Advanced modelling features
Equally spaced values in a column
You will often want to fill a column with equally
spaced values - an easy way of this is to define parameters named
max and min (for example), then:
TIP Whenever you create a table the
special name Steps1 is always equal to the number of rows
in the table less one (or Steps2 in the case of a second
Step by step calculations
You may often find yourself wanting to write
models where the formulae in each row refer to values in the row
above. It would be great to be able write a formula to do this without
having to use cell references. ImagineIT allows you to do this.
For example you might want to add interest
each month to an amount of money in an account and calculate a new
amount. If you had columns named Amount
and Interest, naming a third column lastAmount would
automatically cause it to fill with the values in the Amount column,
but one row up each time. You could then use the following simple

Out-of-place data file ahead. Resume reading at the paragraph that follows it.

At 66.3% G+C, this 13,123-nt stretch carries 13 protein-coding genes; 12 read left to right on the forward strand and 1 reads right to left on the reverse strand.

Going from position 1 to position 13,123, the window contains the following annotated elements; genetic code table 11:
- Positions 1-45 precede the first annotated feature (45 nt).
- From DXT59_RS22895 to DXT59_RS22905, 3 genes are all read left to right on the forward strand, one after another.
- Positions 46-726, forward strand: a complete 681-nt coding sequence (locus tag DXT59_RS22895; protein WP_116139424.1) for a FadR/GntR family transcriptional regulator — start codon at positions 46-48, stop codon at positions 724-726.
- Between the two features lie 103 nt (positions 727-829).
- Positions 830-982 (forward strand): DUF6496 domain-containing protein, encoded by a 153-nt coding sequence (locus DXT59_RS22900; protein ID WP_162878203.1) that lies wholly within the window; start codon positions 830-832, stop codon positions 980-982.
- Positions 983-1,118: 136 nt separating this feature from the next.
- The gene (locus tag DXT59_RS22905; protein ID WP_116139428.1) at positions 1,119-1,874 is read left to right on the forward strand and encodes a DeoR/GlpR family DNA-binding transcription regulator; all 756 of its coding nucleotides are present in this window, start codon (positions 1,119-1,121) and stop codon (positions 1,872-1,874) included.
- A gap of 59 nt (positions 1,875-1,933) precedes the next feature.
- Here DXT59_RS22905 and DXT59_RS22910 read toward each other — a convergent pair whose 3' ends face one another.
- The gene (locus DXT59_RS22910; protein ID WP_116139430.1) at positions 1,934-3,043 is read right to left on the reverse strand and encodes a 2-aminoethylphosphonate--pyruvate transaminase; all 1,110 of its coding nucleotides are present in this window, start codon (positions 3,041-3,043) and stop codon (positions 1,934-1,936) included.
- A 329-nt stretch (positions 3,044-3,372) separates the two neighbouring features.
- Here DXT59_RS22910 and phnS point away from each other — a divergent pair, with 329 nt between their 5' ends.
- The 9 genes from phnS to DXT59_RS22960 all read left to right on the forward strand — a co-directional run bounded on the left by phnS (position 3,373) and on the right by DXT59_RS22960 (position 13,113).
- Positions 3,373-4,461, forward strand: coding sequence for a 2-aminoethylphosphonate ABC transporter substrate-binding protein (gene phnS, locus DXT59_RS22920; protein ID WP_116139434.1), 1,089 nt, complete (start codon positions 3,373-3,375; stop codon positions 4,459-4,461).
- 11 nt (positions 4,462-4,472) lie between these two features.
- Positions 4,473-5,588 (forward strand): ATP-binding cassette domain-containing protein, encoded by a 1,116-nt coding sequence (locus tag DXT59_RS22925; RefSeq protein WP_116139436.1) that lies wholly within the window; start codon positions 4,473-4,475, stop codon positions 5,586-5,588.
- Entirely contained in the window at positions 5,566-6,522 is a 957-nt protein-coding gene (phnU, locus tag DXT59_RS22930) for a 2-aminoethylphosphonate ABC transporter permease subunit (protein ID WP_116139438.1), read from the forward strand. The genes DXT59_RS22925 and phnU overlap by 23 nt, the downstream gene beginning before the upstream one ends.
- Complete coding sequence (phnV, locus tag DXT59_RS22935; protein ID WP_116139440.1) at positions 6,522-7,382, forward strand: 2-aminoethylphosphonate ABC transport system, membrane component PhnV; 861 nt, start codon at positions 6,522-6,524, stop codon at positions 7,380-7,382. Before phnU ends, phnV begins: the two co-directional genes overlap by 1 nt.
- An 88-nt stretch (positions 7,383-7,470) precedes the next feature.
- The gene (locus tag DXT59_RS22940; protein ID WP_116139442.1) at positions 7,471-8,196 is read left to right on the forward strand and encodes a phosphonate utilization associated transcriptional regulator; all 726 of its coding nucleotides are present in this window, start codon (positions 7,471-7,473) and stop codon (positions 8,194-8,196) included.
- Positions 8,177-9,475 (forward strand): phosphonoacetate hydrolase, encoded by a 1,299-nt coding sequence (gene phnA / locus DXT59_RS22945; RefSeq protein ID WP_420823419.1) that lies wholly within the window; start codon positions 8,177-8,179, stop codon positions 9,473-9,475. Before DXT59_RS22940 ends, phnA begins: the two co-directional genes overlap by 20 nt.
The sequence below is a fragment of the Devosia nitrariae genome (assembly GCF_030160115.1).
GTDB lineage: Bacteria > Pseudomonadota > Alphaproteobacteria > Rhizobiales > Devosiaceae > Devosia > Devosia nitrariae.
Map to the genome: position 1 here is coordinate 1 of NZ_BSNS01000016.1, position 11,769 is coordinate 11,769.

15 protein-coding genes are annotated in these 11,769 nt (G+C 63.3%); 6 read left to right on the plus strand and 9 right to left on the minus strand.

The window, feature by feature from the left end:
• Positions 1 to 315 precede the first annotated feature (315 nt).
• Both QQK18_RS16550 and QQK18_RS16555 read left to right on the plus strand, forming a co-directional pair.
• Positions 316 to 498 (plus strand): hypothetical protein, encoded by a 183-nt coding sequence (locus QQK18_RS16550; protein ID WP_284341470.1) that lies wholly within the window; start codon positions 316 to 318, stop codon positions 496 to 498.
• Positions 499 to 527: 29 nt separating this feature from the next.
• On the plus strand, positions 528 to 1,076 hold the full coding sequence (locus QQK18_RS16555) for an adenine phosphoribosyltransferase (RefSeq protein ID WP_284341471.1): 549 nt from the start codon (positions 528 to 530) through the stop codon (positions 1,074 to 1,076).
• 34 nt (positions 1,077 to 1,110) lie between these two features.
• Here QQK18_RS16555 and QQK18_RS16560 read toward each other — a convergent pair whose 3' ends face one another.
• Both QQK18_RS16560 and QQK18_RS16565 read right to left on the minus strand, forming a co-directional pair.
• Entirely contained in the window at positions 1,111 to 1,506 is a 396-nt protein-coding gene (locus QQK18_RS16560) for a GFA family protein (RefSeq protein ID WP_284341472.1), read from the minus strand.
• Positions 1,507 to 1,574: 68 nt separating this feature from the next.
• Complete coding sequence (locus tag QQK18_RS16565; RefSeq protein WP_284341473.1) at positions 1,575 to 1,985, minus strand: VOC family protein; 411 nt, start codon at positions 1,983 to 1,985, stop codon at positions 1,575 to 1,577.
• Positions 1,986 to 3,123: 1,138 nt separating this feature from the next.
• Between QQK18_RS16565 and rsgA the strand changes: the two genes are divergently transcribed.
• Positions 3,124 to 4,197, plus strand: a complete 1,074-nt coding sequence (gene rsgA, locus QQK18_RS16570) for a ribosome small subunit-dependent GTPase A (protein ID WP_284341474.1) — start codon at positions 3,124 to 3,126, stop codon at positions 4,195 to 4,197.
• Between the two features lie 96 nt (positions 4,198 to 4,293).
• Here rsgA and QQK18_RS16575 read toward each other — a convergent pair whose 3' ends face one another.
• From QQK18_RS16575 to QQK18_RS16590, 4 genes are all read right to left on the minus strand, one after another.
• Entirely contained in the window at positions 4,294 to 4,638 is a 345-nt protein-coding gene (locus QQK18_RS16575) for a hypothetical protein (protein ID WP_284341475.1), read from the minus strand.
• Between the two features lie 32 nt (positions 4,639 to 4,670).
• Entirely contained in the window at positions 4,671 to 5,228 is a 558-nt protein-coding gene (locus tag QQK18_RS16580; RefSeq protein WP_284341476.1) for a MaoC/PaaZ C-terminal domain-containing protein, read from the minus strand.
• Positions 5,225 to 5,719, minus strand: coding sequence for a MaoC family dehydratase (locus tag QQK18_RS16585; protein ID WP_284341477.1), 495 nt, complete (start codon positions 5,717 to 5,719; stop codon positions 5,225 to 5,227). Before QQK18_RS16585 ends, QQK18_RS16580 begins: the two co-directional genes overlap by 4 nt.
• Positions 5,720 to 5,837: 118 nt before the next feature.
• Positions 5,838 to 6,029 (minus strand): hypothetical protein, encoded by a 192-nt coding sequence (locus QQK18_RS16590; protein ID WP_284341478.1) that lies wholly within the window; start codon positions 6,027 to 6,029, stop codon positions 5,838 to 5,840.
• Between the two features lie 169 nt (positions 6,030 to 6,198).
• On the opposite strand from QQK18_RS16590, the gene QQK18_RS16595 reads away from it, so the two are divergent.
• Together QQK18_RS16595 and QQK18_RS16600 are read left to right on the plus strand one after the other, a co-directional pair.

formula in the Amount column:
- enter =lastAmount+Interest
As this illustration shows this is much more
understandable (and easy to debug) than using cell references:
Iteration and random (Monte Carlo) simulations
The Excel function Rand() is useful for generating
(pseudo)random numbers that you can use in simulations.
Click to see the spreadsheet recalculated over and over
Excel also has an Iteration facility (under
Tools/Options/Calculation) which enables formulae in cells to refer
back to themselves, either directly or indirectly. If you don't
have iteration switched on, this creates a 'circular reference'
Iteration is useful for keeping running totals of
quantities and for solving mathematical equations by iterative methods
and ImagineIT makes it easier to use.
switches iteration on and switches it off.
Iteration with and counts cell
In addition, if you give one of the parameter cells
the name counts, then it will automatically count for you
the number of times that the spreadsheet has recalculated.
resets counts to one. The Calculate
button (or pressing f9 on the keyboard)
causes one recalculation to occur. (If you asked for several iterations
at once when you switched iteration on, then read that number for
If in addition to a counts cell you
also have a cell named counter, this will be reset to zero
by and then count up from there (often more useful).
If you want to keep a running total of some quantity
in a cell named total (say), use a formula like this:
Notice that this formula is in the cell named total,
so it refers back to itself, so creating a circular reference.